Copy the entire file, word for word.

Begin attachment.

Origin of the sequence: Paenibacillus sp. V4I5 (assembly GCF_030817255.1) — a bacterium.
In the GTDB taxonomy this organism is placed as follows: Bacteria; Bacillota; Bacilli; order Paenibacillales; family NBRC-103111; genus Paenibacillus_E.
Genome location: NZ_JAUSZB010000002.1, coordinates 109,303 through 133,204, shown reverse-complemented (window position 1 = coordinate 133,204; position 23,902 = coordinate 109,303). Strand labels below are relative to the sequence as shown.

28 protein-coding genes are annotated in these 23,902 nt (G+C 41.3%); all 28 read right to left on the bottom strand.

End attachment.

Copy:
Origin of the sequence: Paenibacillus sp. V4I5 (assembly GCF_030817255.1) — a bacterium.
In the GTDB taxonomy this organism is placed as follows: Bacteria; Bacillota; Bacilli; order Paenibacillales; family NBRC-103111; genus Paenibacillus_E.
Genome location: NZ_JAUSZB010000002.1, coordinates 109,303 through 133,204, shown reverse-complemented (window position 1 = coordinate 133,204; position 23,902 = coordinate 109,303). Strand labels below are relative to the sequence as shown.

28 protein-coding genes are annotated in these 23,902 nt (G+C 41.3%); all 28 read right to left on the bottom strand.